NAYPYIDAW — Burma’s National League for Democracy (NLD) government has set a budget of nearly 21 trillion kyats for the 2017-18 fiscal year, of which the Defense Ministry asked for nearly 14 percent, or around 2.9 trillion kyats, at the Union Parliament on Tuesday.
According to Deputy Minister for Defense Maj-Gen Myint Nwe, the ministry’s estimated revenue for the 2017-18 fiscal year is 73.11 billion kyats and its estimated expenditure is 2.9 trillion kyats.
“The ministry has asked for 86.533 billion kyats less than 2016-17 fiscal year. And you may find that that amount is less than the previous two years,” Maj-Gen Myint Nwe told the Union Parliament.
The defense budget accounted for more than 14.6 percent of the total budget in the 2011-12 fiscal year, just over 14 percent in 2012-13, nearly 13.3 percent in 2013-14, 12.7 percent in 2014-15, more than 13.6 percent in 2015-16, 14.3 percent in 2016-17, and a projected 13.95 percent for 2017-18, according to the Defense Ministry.
Dr. Hla Moe, who represents Mandalay’s Aungmyaythazan Township in the Lower House, told The Irrawaddy that the Ministry of Planning and Finance had asked for the largest share of the budget—23 percent—and the Ministry of Electric Power and Energy asked for the second largest share at 21 percent, with the Defense Ministry following in third.
The Parliament under the NLD government has not cut the proposed defense budget, he added. The Defense Ministry was the only ministry that saw no reduction in its proposed supplementary budget when ministries proposed additional budgetary top-ups for the 2016-17 fiscal year in December.
Dr. Hla Moe, who is from NLD, said: “I can accept a 13 percent defense budget, since the education budget has reached eight percent and the health budget is five percent. It is not that only the amount of the defense budget is high and the rest are low. But other budgets have also increased gradually.”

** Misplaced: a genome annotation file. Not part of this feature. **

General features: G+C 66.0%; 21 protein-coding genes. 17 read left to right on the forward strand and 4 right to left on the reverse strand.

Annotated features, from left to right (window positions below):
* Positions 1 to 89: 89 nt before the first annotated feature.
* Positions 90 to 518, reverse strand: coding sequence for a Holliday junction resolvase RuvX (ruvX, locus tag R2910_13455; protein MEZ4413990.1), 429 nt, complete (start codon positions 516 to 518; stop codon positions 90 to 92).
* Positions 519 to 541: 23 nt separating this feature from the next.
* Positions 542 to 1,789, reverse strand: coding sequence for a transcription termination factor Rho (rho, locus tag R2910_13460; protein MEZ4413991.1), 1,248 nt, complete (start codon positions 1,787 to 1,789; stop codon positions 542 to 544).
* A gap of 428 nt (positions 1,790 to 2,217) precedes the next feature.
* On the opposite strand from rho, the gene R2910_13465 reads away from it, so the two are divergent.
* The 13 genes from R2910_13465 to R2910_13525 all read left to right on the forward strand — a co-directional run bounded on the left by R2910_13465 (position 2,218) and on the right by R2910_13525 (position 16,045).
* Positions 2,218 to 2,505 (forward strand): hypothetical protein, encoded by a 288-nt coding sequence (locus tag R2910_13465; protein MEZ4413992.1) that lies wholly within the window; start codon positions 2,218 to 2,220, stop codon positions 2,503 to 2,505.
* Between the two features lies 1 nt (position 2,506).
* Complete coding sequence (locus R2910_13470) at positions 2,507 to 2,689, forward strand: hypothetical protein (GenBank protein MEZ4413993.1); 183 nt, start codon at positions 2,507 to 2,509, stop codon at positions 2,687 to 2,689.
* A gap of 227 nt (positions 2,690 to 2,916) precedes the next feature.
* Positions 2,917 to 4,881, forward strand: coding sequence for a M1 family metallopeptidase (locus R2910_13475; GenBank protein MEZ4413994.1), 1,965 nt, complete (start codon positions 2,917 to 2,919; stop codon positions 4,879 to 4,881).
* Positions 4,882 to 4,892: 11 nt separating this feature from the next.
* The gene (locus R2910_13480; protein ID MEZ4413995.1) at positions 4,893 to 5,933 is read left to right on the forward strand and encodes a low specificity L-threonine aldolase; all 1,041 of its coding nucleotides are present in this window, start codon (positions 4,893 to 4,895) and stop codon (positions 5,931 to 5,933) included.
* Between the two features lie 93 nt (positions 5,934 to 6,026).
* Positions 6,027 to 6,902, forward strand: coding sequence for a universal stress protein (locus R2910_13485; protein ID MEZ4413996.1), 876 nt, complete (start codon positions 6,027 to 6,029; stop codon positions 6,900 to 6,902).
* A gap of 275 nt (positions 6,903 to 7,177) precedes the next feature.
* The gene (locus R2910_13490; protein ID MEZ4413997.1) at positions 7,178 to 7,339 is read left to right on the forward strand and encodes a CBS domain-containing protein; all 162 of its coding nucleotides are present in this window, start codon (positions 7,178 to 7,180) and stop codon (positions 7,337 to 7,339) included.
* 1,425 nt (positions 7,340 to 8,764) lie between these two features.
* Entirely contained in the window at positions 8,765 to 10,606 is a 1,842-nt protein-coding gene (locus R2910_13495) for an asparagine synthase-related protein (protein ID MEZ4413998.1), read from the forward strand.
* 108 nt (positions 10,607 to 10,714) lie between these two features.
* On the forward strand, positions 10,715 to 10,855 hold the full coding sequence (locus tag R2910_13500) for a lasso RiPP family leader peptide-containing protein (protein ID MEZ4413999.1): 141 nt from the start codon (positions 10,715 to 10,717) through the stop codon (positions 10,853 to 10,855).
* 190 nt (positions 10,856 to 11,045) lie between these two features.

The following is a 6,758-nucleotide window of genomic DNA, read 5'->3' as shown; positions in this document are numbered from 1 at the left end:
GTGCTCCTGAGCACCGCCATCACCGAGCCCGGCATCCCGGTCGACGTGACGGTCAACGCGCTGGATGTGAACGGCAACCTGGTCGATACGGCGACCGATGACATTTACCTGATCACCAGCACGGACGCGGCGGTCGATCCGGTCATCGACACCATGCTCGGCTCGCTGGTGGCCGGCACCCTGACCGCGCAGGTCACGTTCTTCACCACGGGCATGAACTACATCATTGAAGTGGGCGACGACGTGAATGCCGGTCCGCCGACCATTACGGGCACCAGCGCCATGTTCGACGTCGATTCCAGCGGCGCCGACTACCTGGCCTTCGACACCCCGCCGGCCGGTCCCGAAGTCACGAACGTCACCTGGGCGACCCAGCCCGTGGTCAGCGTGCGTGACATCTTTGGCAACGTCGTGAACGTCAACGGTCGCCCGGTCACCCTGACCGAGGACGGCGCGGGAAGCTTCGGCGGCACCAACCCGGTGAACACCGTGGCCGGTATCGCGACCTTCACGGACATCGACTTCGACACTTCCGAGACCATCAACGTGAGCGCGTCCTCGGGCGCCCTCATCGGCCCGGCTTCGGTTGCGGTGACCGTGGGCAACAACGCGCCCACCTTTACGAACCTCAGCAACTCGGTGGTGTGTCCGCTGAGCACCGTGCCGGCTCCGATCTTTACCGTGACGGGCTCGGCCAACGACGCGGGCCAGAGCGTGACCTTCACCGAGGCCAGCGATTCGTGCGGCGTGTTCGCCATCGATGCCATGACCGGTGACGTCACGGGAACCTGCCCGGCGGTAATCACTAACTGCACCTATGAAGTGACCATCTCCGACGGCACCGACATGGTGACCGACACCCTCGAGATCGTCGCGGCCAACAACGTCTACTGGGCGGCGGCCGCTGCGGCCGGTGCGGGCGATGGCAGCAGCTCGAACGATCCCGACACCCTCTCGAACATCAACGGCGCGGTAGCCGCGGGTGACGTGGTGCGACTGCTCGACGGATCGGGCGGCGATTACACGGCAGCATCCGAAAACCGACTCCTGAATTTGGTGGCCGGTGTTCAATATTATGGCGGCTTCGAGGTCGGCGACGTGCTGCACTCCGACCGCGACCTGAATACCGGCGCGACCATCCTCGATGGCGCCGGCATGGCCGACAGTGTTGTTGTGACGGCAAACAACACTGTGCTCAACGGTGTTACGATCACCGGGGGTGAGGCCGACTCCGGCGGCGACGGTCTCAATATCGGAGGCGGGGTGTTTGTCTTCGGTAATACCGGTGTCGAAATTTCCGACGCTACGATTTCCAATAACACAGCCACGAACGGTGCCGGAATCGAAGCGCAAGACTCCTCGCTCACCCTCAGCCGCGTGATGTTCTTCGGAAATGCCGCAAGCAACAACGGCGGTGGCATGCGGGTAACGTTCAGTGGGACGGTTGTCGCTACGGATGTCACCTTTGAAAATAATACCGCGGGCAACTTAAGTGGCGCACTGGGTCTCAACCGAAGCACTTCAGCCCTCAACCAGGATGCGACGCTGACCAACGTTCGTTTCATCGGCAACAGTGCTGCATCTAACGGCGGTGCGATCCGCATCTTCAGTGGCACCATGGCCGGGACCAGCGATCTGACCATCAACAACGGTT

The deputy minister said the budget would be mainly used for transforming the Burma military into standard, modernized, well-equipped armed forces.
“We have drawn up long-term plans based on our goals to implement the people’s militia strategy for nation-building and defense,” said Maj-Gen Myint Nwe.
U Khin Cho, a Lower House lawmaker representing Karen State’s Hlaingbwe Township as well as a member of the public accounts committee, criticized how previous governments focused on development in planning the budget, and addressed the problem of inflation by printing more bank notes.
“The expenditures were high, but the revenues were low. [Previous governments] solved this by printing bank notes and taking out foreign loans. But this budget is designed to minimize the deficit,” said U Khin Cho.
The 2017-18 budget is the first that has been drawn up by the NLD-government, as the 2016-17 budget was created by the previous U Thein Sein government.
The Union Parliament has formed 16 teams of lawmakers assigned to review the budget proposal by the respective ministries.
According to the Union Budget draft law, the revenue is estimated to be 16.786 trillion kyats, and the deficit is 4.128 trillion kyats.
Translated from Burmese by Thet Ko Ko